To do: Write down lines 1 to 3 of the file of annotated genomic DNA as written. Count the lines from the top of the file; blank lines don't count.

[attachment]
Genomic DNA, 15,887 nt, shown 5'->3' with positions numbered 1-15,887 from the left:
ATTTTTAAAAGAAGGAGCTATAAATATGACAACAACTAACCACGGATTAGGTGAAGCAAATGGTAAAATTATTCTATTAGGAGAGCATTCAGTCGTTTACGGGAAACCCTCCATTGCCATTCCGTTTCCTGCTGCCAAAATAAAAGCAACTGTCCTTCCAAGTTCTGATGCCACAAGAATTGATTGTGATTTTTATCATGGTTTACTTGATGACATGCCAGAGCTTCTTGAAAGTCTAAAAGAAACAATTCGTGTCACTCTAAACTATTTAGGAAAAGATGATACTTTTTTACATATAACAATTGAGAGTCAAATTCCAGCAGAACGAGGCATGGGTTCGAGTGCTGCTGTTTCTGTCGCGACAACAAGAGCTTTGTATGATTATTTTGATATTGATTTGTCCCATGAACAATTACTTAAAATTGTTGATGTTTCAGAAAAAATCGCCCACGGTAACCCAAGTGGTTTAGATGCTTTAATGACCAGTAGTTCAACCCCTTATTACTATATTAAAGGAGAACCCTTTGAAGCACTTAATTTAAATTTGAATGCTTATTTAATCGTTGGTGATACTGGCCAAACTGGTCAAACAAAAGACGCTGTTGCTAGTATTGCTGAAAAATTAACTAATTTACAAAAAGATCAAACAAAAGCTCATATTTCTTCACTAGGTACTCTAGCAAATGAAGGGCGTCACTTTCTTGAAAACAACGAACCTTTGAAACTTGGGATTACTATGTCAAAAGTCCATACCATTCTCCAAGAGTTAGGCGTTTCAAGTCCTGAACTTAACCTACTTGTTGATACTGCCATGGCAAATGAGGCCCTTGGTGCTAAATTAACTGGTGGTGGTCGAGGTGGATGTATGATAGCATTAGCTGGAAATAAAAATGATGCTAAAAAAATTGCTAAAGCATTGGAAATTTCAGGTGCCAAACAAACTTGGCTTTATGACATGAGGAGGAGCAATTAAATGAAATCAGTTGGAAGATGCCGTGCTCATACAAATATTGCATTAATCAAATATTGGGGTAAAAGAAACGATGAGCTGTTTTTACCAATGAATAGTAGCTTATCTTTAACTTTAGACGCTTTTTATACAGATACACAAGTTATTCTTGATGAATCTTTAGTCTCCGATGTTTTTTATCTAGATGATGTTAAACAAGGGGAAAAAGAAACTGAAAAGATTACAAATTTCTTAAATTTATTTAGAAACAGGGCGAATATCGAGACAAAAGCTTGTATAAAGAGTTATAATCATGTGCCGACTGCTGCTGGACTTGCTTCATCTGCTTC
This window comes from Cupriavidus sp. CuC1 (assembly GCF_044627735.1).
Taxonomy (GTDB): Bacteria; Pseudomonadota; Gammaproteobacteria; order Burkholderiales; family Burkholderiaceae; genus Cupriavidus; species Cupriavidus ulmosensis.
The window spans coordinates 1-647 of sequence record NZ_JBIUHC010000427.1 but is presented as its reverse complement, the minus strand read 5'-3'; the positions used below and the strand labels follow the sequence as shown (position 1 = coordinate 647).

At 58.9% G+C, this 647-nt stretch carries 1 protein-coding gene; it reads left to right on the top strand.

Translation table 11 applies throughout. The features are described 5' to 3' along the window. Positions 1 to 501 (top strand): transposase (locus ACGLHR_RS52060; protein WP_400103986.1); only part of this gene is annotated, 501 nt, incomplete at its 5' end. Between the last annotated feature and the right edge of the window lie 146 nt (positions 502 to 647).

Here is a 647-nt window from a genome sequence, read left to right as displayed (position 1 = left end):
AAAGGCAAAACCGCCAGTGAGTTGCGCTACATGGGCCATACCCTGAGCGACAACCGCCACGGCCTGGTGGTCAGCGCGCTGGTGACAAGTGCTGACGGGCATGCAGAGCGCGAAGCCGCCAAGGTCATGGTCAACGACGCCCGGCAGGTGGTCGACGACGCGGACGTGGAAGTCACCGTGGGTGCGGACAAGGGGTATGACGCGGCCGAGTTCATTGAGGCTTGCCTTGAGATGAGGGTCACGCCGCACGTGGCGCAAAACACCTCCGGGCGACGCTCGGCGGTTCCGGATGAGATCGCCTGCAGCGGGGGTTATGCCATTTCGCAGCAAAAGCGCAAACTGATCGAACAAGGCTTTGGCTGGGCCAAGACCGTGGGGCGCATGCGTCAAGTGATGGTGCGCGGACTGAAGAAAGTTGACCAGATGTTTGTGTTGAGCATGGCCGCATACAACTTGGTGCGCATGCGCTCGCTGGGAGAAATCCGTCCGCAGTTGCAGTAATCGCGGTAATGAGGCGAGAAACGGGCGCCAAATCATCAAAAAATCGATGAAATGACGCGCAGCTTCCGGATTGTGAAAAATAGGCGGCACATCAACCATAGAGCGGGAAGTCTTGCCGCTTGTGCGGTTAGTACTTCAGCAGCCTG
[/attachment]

Genomic DNA, 15,887 nt, shown 5'->3' with positions numbered 1-15,887 from the left:
ATTTTTAAAAGAAGGAGCTATAAATATGACAACAACTAACCACGGATTAGGTGAAGCAAATGGTAAAATTATTCTATTAGGAGAGCATTCAGTCGTTTACGGGAAACCCTCCATTGCCATTCCGTTTCCTGCTGCCAAAATAAAAGCAACTGTCCTTCCAAGTTCTGATGCCACAAGAATTGATTGTGATTTTTATCATGGTTTACTTGATGACATGCCAGAGCTTCTTGAAAGTCTAAAAGAAACAATTCGTGTCACTCTAAACTATTTAGGAAAAGATGATACTTTTTTACATATAACAATTGAGAGTCAAATTCCAGCAGAACGAGGCATGGGTTCGAGTGCTGCTGTTTCTGTCGCGACAACAAGAGCTTTGTATGATTATTTTGATATTGATTTGTCCCATGAACAATTACTTAAAATTGTTGATGTTTCAGAAAAAATCGCCCACGGTAACCCAAGTGGTTTAGATGCTTTAATGACCAGTAGTTCAACCCCTTATTACTATATTAAAGGAGAACCCTTTGAAGCACTTAATTTAAATTTGAATGCTTATTTAATCGTTGGTGATACTGGCCAAACTGGTCAAACAAAAGACGCTGTTGCTAGTATTGCTGAAAAATTAACTAATTTACAAAAAGATCAAACAAAAGCTCATATTTCTTCACTAGGTACTCTAGCAAATGAAGGGCGTCACTTTCTTGAAAACAACGAACCTTTGAAACTTGGGATTACTATGTCAAAAGTCCATACCATTCTCCAAGAGTTAGGCGTTTCAAGTCCTGAACTTAACCTACTTGTTGATACTGCCATGGCAAATGAGGCCCTTGGTGCTAAATTAACTGGTGGTGGTCGAGGTGGATGTATGATAGCATTAGCTGGAAATAAAAATGATGCTAAAAAAATTGCTAAAGCATTGGAAATTTCAGGTGCCAAACAAACTTGGCTTTATGACATGAGGAGGAGCAATTAAATGAAATCAGTTGGAAGATGCCGTGCTCATACAAATATTGCATTAATCAAATATTGGGGTAAAAGAAACGATGAGCTGTTTTTACCAATGAATAGTAGCTTATCTTTAACTTTAGACGCTTTTTATACAGATACACAAGTTATTCTTGATGAATCTTTAGTCTCCGATGTTTTTTATCTAGATGATGTTAAACAAGGGGAAAAAGAAACTGAAAAGATTACAAATTTCTTAAATTTATTTAGAAACAGGGCGAATATCGAGACAAAAGCTTGTATAAAGAGTTATAATCATGTGCCGACTGCTGCTGGACTTGCTTCATCTGCTTC
This window comes from Cupriavidus sp. CuC1 (assembly GCF_044627735.1).